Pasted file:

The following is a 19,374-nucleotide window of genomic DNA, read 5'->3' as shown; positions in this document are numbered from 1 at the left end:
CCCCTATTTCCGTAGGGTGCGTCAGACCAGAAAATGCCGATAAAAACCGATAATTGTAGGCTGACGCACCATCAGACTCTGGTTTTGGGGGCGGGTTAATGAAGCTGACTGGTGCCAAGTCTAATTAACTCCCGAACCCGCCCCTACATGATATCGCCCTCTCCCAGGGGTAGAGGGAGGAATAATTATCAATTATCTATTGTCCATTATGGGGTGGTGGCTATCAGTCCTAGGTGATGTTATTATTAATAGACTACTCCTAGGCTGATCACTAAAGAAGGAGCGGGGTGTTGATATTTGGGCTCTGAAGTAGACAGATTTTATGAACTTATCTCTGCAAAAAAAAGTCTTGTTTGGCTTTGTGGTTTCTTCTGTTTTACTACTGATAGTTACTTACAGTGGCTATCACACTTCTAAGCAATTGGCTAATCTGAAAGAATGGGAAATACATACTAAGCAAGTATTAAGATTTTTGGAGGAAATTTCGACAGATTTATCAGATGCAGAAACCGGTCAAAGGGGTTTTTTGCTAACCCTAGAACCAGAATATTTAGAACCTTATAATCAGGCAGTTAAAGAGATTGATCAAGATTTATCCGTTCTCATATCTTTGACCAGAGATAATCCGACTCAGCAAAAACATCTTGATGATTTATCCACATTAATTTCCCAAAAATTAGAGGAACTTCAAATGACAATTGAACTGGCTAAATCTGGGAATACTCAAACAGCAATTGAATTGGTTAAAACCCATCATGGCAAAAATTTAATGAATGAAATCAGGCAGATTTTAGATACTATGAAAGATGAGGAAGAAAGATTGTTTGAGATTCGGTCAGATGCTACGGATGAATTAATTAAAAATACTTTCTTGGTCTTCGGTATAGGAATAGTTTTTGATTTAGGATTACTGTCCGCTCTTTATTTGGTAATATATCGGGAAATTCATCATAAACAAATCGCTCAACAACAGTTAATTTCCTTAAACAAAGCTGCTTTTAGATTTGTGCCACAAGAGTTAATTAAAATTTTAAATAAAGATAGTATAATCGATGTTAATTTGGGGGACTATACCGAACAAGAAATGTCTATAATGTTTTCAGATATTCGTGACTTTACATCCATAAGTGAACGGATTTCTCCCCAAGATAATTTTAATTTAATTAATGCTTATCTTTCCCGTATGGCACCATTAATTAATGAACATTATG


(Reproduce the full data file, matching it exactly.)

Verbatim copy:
The following is a 19,374-nucleotide window of genomic DNA, read 5'->3' as shown; positions in this document are numbered from 1 at the left end:
CCCCTATTTCCGTAGGGTGCGTCAGACCAGAAAATGCCGATAAAAACCGATAATTGTAGGCTGACGCACCATCAGACTCTGGTTTTGGGGGCGGGTTAATGAAGCTGACTGGTGCCAAGTCTAATTAACTCCCGAACCCGCCCCTACATGATATCGCCCTCTCCCAGGGGTAGAGGGAGGAATAATTATCAATTATCTATTGTCCATTATGGGGTGGTGGCTATCAGTCCTAGGTGATGTTATTATTAATAGACTACTCCTAGGCTGATCACTAAAGAAGGAGCGGGGTGTTGATATTTGGGCTCTGAAGTAGACAGATTTTATGAACTTATCTCTGCAAAAAAAAGTCTTGTTTGGCTTTGTGGTTTCTTCTGTTTTACTACTGATAGTTACTTACAGTGGCTATCACACTTCTAAGCAATTGGCTAATCTGAAAGAATGGGAAATACATACTAAGCAAGTATTAAGATTTTTGGAGGAAATTTCGACAGATTTATCAGATGCAGAAACCGGTCAAAGGGGTTTTTTGCTAACCCTAGAACCAGAATATTTAGAACCTTATAATCAGGCAGTTAAAGAGATTGATCAAGATTTATCCGTTCTCATATCTTTGACCAGAGATAATCCGACTCAGCAAAAACATCTTGATGATTTATCCACATTAATTTCCCAAAAATTAGAGGAACTTCAAATGACAATTGAACTGGCTAAATCTGGGAATACTCAAACAGCAATTGAATTGGTTAAAACCCATCATGGCAAAAATTTAATGAATGAAATCAGGCAGATTTTAGATACTATGAAAGATGAGGAAGAAAGATTGTTTGAGATTCGGTCAGATGCTACGGATGAATTAATTAAAAATACTTTCTTGGTCTTCGGTATAGGAATAGTTTTTGATTTAGGATTACTGTCCGCTCTTTATTTGGTAATATATCGGGAAATTCATCATAAACAAATCGCTCAACAACAGTTAATTTCCTTAAACAAAGCTGCTTTTAGATTTGTGCCACAAGAGTTAATTAAAATTTTAAATAAAGATAGTATAATCGATGTTAATTTGGGGGACTATACCGAACAAGAAATGTCTATAATGTTTTCAGATATTCGTGACTTTACATCCATAAGTGAACGGATTTCTCCCCAAGATAATTTTAATTTAATTAATGCTTATCTTTCCCGTATGGCACCATTAATTAATGAACATTATG